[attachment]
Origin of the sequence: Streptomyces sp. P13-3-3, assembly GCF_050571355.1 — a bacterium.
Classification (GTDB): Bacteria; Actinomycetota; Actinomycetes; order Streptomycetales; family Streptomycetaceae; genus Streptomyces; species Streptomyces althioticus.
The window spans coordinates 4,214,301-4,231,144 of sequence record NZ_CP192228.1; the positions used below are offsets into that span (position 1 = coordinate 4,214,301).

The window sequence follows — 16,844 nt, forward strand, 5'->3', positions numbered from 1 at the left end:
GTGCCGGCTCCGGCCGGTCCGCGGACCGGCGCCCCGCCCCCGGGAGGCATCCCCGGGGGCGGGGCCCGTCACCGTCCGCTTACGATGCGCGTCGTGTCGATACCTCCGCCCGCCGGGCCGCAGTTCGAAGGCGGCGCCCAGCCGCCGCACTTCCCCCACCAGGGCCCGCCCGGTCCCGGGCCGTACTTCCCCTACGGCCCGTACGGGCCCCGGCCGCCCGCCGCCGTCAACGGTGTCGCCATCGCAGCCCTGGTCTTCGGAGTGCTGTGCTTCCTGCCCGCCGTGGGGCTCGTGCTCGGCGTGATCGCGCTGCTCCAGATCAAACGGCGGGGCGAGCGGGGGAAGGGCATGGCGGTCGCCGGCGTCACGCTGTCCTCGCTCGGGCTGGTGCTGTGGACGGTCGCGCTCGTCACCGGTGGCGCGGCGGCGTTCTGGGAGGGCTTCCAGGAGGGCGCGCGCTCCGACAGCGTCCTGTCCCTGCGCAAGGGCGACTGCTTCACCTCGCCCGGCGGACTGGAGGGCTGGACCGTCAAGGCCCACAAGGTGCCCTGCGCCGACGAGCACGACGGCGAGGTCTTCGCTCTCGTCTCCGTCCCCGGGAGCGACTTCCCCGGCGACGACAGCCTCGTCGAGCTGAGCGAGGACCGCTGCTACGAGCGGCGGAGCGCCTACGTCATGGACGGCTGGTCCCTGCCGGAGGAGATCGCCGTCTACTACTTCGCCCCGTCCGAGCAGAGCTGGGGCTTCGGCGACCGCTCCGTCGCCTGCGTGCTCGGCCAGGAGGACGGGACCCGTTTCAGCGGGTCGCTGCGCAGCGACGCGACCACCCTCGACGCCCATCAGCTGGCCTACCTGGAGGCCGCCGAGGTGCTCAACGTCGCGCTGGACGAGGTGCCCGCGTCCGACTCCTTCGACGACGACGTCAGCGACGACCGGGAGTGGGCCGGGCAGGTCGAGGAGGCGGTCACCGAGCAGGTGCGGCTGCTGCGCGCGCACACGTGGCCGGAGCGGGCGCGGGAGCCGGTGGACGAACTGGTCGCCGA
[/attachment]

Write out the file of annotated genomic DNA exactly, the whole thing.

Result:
Origin of the sequence: Streptomyces sp. P13-3-3, assembly GCF_050571355.1 — a bacterium.
Classification (GTDB): Bacteria; Actinomycetota; Actinomycetes; order Streptomycetales; family Streptomycetaceae; genus Streptomyces; species Streptomyces althioticus.
The window spans coordinates 4,214,301-4,231,144 of sequence record NZ_CP192228.1; the positions used below are offsets into that span (position 1 = coordinate 4,214,301).

The window sequence follows — 16,844 nt, forward strand, 5'->3', positions numbered from 1 at the left end:
GTGCCGGCTCCGGCCGGTCCGCGGACCGGCGCCCCGCCCCCGGGAGGCATCCCCGGGGGCGGGGCCCGTCACCGTCCGCTTACGATGCGCGTCGTGTCGATACCTCCGCCCGCCGGGCCGCAGTTCGAAGGCGGCGCCCAGCCGCCGCACTTCCCCCACCAGGGCCCGCCCGGTCCCGGGCCGTACTTCCCCTACGGCCCGTACGGGCCCCGGCCGCCCGCCGCCGTCAACGGTGTCGCCATCGCAGCCCTGGTCTTCGGAGTGCTGTGCTTCCTGCCCGCCGTGGGGCTCGTGCTCGGCGTGATCGCGCTGCTCCAGATCAAACGGCGGGGCGAGCGGGGGAAGGGCATGGCGGTCGCCGGCGTCACGCTGTCCTCGCTCGGGCTGGTGCTGTGGACGGTCGCGCTCGTCACCGGTGGCGCGGCGGCGTTCTGGGAGGGCTTCCAGGAGGGCGCGCGCTCCGACAGCGTCCTGTCCCTGCGCAAGGGCGACTGCTTCACCTCGCCCGGCGGACTGGAGGGCTGGACCGTCAAGGCCCACAAGGTGCCCTGCGCCGACGAGCACGACGGCGAGGTCTTCGCTCTCGTCTCCGTCCCCGGGAGCGACTTCCCCGGCGACGACAGCCTCGTCGAGCTGAGCGAGGACCGCTGCTACGAGCGGCGGAGCGCCTACGTCATGGACGGCTGGTCCCTGCCGGAGGAGATCGCCGTCTACTACTTCGCCCCGTCCGAGCAGAGCTGGGGCTTCGGCGACCGCTCCGTCGCCTGCGTGCTCGGCCAGGAGGACGGGACCCGTTTCAGCGGGTCGCTGCGCAGCGACGCGACCACCCTCGACGCCCATCAGCTGGCCTACCTGGAGGCCGCCGAGGTGCTCAACGTCGCGCTGGACGAGGTGCCCGCGTCCGACTCCTTCGACGACGACGTCAGCGACGACCGGGAGTGGGCCGGGCAGGTCGAGGAGGCGGTCACCGAGCAGGTGCGGCTGCTGCGCGCGCACACGTGGCCGGAGCGGGCGCGGGAGCCGGTGGACGAACTGGTCGCCGA